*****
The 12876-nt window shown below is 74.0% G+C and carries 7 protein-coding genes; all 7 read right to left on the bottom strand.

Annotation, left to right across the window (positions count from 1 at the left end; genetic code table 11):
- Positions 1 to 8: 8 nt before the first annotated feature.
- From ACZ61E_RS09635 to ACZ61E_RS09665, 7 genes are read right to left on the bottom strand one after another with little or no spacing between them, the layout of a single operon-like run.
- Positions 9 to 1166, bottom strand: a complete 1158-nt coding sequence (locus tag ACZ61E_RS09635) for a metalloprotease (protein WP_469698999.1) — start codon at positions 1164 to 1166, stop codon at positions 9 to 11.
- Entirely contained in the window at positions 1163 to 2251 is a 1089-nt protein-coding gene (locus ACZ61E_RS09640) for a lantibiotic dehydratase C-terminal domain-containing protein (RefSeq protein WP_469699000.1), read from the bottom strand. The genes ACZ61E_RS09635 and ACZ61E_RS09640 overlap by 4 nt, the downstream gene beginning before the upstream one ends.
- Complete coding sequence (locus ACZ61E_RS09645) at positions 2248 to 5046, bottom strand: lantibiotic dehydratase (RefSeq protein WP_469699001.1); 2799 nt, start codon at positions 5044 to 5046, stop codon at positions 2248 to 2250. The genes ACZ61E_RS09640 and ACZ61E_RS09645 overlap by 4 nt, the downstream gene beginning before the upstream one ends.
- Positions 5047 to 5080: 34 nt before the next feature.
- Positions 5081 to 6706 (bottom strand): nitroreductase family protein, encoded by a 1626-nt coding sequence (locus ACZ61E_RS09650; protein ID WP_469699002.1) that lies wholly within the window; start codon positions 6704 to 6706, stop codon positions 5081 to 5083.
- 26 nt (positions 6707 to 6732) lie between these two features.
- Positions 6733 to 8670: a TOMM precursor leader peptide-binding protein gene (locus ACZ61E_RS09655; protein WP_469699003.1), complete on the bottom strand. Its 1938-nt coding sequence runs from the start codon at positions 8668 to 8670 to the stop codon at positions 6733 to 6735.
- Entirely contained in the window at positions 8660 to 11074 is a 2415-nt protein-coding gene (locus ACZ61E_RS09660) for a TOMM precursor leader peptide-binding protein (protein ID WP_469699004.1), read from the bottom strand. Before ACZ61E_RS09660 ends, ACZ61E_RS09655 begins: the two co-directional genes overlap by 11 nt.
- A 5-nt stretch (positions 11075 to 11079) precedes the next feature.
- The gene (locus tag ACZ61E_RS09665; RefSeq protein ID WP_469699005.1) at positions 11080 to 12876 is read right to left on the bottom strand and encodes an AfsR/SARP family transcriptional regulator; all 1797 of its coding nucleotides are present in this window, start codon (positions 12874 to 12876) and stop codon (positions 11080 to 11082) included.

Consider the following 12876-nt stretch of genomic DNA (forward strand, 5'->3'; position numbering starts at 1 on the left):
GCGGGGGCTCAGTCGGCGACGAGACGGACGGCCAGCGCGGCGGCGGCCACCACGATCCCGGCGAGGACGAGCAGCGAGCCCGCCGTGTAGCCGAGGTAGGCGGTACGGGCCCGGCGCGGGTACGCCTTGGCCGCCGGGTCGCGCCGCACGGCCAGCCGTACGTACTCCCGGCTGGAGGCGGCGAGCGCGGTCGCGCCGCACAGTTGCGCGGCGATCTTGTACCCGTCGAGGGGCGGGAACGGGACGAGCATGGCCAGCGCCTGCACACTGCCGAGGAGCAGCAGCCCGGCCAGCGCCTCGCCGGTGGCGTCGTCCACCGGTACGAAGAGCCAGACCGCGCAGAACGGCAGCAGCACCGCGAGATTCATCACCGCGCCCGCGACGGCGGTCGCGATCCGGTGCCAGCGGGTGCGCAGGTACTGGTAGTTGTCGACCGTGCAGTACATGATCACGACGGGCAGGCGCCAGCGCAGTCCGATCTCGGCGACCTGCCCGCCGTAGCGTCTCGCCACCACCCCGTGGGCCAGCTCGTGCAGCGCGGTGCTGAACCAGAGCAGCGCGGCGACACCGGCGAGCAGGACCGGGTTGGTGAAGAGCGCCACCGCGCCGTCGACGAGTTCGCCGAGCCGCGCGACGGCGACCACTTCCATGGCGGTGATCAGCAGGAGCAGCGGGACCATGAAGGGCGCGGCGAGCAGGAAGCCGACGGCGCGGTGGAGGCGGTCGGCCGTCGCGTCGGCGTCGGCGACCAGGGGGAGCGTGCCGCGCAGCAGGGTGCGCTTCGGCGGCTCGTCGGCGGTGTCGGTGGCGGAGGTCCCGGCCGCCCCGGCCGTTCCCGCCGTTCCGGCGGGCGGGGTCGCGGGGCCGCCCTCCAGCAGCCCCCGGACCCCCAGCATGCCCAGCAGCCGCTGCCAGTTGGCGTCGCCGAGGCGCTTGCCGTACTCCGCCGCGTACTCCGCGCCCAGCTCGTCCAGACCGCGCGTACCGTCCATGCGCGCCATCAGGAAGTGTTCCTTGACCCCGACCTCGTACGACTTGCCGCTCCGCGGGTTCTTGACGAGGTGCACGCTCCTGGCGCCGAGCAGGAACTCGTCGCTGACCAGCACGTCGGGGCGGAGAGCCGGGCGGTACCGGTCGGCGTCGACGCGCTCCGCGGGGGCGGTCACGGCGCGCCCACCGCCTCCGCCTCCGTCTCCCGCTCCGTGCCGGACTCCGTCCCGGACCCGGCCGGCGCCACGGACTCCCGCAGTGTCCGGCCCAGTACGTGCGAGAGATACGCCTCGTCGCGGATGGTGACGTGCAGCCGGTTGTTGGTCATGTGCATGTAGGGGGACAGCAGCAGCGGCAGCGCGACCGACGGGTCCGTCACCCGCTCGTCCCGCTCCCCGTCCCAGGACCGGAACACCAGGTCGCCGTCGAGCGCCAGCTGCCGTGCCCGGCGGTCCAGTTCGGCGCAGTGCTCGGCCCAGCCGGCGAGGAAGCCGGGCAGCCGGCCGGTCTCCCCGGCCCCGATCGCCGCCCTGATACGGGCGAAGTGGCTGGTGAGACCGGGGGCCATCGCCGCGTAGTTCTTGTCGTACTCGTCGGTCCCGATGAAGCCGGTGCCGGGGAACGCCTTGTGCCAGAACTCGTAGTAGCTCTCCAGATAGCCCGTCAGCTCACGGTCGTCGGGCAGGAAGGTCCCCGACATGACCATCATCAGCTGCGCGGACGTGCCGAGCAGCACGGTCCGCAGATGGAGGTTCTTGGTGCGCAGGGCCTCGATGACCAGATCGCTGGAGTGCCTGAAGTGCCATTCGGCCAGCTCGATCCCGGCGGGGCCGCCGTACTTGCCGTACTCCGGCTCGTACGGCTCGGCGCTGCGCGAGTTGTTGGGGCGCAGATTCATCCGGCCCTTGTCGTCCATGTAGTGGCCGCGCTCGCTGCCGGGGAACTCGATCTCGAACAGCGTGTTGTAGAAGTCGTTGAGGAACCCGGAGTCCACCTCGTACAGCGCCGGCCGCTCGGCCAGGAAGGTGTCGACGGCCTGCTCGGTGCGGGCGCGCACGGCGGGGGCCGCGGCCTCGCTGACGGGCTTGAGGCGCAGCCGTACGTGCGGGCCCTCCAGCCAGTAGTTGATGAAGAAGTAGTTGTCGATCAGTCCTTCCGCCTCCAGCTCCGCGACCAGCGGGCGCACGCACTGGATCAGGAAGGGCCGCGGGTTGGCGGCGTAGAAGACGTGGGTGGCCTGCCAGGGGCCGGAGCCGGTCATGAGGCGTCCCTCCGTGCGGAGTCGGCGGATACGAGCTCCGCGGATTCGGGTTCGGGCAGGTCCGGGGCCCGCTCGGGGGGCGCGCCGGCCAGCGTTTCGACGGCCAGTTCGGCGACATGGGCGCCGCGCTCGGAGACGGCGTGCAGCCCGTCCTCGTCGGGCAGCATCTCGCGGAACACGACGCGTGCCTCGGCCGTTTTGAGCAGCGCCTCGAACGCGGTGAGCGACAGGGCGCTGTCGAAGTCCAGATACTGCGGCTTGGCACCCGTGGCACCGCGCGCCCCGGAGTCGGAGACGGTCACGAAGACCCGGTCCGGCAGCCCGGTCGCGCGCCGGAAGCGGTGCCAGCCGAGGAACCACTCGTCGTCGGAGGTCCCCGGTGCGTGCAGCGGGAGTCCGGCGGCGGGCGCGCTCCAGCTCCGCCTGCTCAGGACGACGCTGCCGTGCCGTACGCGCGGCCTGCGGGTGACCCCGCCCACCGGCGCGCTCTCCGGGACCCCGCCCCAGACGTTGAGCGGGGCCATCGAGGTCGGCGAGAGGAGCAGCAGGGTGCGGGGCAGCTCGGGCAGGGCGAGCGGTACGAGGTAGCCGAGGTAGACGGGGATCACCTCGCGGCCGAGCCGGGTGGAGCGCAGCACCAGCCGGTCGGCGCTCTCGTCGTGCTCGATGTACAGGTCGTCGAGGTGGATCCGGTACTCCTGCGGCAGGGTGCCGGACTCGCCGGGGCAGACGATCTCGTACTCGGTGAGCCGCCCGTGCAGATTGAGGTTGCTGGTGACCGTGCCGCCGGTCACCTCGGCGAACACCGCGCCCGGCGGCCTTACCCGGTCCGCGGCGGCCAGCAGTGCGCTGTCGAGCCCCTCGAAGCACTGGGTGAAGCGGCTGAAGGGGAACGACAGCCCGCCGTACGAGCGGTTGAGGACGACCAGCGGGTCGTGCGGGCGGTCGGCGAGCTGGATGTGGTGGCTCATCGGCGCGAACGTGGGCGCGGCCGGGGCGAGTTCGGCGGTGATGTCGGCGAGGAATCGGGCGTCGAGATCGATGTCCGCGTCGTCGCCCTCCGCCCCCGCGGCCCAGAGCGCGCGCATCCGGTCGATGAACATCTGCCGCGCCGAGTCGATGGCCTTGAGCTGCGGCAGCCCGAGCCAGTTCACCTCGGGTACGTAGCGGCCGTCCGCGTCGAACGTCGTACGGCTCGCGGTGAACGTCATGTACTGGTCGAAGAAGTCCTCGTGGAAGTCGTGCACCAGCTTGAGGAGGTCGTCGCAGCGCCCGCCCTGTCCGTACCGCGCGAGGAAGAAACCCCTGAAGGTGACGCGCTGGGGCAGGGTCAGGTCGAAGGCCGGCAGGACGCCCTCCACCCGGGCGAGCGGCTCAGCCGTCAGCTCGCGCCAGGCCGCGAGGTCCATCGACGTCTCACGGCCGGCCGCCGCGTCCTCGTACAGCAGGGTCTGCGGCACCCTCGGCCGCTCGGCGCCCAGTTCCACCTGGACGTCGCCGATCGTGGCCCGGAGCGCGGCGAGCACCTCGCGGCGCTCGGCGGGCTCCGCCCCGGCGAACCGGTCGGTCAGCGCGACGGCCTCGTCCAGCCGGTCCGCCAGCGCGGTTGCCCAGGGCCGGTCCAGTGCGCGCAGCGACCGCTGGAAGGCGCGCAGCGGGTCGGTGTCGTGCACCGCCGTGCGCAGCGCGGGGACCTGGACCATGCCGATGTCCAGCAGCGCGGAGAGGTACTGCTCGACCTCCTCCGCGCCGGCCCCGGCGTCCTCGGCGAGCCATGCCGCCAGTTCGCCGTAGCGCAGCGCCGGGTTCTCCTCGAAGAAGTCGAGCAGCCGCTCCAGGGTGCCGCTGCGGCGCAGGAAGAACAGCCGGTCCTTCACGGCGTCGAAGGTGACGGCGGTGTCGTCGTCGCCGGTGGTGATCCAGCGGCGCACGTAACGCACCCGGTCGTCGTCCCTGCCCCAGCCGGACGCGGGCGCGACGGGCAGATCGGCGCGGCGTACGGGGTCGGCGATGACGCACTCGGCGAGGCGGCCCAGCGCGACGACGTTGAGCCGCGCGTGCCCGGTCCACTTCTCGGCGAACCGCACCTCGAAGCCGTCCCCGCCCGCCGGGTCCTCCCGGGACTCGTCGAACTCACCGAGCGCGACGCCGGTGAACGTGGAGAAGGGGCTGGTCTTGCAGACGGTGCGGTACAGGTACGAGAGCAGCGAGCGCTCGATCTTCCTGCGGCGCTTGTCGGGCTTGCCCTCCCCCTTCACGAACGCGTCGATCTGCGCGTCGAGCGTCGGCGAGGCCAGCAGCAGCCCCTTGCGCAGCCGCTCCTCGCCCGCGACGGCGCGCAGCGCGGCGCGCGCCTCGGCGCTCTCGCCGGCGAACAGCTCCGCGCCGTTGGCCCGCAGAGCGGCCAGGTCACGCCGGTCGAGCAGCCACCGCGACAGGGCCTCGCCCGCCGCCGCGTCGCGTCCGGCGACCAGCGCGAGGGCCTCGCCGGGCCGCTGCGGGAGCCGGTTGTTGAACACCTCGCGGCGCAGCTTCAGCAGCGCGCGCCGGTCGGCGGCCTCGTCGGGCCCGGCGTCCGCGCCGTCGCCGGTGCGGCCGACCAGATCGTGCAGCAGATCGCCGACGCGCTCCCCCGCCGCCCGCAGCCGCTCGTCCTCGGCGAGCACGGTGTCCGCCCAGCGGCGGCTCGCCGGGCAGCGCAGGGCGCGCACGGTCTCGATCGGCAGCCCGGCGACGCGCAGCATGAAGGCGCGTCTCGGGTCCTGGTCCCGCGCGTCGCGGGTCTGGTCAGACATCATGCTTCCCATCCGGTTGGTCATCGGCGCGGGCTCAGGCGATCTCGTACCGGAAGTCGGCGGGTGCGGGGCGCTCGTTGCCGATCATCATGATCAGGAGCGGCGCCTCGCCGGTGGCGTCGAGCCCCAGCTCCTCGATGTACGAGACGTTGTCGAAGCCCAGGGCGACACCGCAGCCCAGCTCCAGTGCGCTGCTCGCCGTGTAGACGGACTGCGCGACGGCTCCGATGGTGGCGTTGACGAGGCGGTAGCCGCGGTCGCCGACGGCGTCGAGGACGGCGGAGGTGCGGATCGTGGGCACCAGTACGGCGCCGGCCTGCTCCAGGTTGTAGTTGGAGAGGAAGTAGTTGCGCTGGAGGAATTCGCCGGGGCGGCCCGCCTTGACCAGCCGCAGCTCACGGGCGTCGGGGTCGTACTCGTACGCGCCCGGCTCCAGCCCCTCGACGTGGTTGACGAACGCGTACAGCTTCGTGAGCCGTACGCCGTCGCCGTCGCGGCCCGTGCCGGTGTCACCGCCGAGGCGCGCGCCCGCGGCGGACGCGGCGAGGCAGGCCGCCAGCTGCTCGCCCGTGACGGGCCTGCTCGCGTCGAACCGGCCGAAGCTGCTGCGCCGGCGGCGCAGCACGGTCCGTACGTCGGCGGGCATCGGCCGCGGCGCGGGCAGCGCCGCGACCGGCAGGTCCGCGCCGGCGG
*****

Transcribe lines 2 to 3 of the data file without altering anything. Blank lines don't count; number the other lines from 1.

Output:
Annotation, left to right across the window (positions count from 1 at the left end; genetic code table 11):
- Positions 1 to 8: 8 nt before the first annotated feature.